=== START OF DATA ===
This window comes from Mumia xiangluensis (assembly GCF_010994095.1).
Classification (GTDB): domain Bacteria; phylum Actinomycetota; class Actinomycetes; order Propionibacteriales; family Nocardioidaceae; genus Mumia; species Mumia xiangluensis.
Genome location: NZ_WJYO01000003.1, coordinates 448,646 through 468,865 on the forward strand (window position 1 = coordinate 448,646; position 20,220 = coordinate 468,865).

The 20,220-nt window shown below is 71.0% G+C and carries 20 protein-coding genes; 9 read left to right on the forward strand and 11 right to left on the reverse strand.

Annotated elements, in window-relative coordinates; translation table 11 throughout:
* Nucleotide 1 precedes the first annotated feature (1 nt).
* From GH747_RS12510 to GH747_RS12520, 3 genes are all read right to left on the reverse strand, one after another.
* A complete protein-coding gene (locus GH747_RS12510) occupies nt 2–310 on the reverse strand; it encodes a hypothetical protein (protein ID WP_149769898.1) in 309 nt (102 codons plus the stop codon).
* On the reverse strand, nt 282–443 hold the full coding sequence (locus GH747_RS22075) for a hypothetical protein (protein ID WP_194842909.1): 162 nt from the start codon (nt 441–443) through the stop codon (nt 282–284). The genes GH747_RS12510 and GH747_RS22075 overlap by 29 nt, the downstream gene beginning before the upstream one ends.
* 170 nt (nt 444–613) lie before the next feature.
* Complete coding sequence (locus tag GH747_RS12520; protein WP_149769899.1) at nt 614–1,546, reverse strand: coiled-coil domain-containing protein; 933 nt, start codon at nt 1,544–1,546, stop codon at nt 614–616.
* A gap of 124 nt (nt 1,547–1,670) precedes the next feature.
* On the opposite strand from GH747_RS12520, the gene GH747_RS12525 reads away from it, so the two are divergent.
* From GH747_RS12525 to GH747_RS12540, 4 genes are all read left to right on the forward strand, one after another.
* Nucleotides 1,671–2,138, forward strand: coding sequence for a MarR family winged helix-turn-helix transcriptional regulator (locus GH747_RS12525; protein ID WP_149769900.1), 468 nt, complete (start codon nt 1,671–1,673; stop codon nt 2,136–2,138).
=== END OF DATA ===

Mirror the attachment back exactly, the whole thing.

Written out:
This window comes from Mumia xiangluensis (assembly GCF_010994095.1).
Classification (GTDB): domain Bacteria; phylum Actinomycetota; class Actinomycetes; order Propionibacteriales; family Nocardioidaceae; genus Mumia; species Mumia xiangluensis.
Genome location: NZ_WJYO01000003.1, coordinates 448,646 through 468,865 on the forward strand (window position 1 = coordinate 448,646; position 20,220 = coordinate 468,865).

The 20,220-nt window shown below is 71.0% G+C and carries 20 protein-coding genes; 9 read left to right on the forward strand and 11 right to left on the reverse strand.

Annotated elements, in window-relative coordinates; translation table 11 throughout:
* Nucleotide 1 precedes the first annotated feature (1 nt).
* From GH747_RS12510 to GH747_RS12520, 3 genes are all read right to left on the reverse strand, one after another.
* A complete protein-coding gene (locus GH747_RS12510) occupies nt 2–310 on the reverse strand; it encodes a hypothetical protein (protein ID WP_149769898.1) in 309 nt (102 codons plus the stop codon).
* On the reverse strand, nt 282–443 hold the full coding sequence (locus GH747_RS22075) for a hypothetical protein (protein ID WP_194842909.1): 162 nt from the start codon (nt 441–443) through the stop codon (nt 282–284). The genes GH747_RS12510 and GH747_RS22075 overlap by 29 nt, the downstream gene beginning before the upstream one ends.
* 170 nt (nt 444–613) lie before the next feature.
* Complete coding sequence (locus tag GH747_RS12520; protein WP_149769899.1) at nt 614–1,546, reverse strand: coiled-coil domain-containing protein; 933 nt, start codon at nt 1,544–1,546, stop codon at nt 614–616.
* A gap of 124 nt (nt 1,547–1,670) precedes the next feature.
* On the opposite strand from GH747_RS12520, the gene GH747_RS12525 reads away from it, so the two are divergent.
* From GH747_RS12525 to GH747_RS12540, 4 genes are all read left to right on the forward strand, one after another.
* Nucleotides 1,671–2,138, forward strand: coding sequence for a MarR family winged helix-turn-helix transcriptional regulator (locus GH747_RS12525; protein ID WP_149769900.1), 468 nt, complete (start codon nt 1,671–1,673; stop codon nt 2,136–2,138).